Genre: Action Developer: Delphine Software Publisher: US Gold Players: 1 Released: 1993
Flashback: Quest for Identity is a number of things in and of itself. It’s a game that isn’t a breakthrough accomplishment but is strikingly original. Newcomers might be reminded of older games with its Zelda-like gameplay of discovering items, unlocking doors, and action fight sequences; however, it has a more adult-nature to it with its somewhat bloody violence, tactical espionage, action film-like storyline, and basically its lack of any pointy-eared elf with a sword.
Flashback takes place in the future where the main character, Conrad is part of some special low-profile secret project (which I’d rather let gamers discover on their own), but he’s evidently kidnapped by some sort of unknown terrorist group. The game opens with an FMV sequence of Conrad running for his life from gun-wielding terrorists, stealing one of their futuristic flying machines, and escaping their base, with a large enemy stealth fighter plane flying on top of him. It fires a blast of lasers at his machine, causing him to crash into a dense jungle directly beneath him. The enemy apparently believes him to be dead and leaves. The dazed, yet miraculously unharmed Conrad awakens with a tantalizing cut scene showing his eyes slowly opening as he pulls himself up from the ground, and thus the game begins!
Getting back to Flashback‘s multi-platform release, no other version of the time really touched on the quality of the Sega CD version, other than perhaps the one released for 3DO (I’ve never really played it, so I’m not sure). The Sega CD, as expected, uses its full motion video capabilities to show off an impressive CG cut scene of the aforementioned introduction sequence which blows away the original Genesis introduction, which utilized rotoscope-style animation instead. This FMV animation differs especially from the Genesis cartridge because it incorporates voice talents into the entirety of the cut scenes, as well as all the dialogue in the actual gameplay itself. The voice acting is …acceptable.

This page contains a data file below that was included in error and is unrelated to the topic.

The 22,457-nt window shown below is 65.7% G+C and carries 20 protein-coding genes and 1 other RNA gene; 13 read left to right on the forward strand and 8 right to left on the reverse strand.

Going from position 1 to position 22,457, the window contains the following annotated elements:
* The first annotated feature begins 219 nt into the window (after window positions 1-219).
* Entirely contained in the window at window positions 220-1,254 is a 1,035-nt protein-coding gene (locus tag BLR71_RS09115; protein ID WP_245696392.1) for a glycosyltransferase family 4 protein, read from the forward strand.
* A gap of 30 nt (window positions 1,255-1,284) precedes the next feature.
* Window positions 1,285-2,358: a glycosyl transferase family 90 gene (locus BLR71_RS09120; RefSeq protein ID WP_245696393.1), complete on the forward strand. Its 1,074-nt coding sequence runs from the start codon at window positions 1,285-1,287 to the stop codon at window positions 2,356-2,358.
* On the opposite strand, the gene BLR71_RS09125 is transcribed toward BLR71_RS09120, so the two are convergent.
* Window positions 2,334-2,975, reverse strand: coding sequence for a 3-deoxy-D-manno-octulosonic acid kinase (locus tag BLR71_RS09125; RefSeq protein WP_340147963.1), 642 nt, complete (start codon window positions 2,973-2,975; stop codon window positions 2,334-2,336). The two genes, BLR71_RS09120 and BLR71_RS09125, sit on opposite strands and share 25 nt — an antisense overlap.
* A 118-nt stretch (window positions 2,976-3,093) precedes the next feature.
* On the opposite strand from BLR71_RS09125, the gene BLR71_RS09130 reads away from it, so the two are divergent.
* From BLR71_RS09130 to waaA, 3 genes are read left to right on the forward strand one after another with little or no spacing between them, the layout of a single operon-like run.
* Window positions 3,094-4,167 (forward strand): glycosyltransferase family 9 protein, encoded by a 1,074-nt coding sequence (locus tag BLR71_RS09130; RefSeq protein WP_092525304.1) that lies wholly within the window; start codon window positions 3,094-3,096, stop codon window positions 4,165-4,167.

Flashback contains seven levels. That may not sound impressive, but each one of these levels is incredibly vast, and each scene of gameplay is still-frame, so you can walk off screen to the next, expanding gameplay more and more as you progress on. Most every screen or two offers a challenge that the player must solve in their head in order to pass. The beginning, for example, has a large expanse that the player must figure out how to jump over, but before doing so, some little bots may be blocking the way and you must figure out how to destroy them.
Throughout the game you have your pistol as your only weapon, which you’re able to swing at enemies when up close (doing equal damage as when they’re shot point blank). Along the way, you will acquire many different items, most of which are used to unlock things and progress. There is also a force field accessory you can use to create a temporary force field over you to avoid being hurt by enemy fire for a brief second and stones you can throw to distract enemies and send them off in another direction while you pump them full of lead.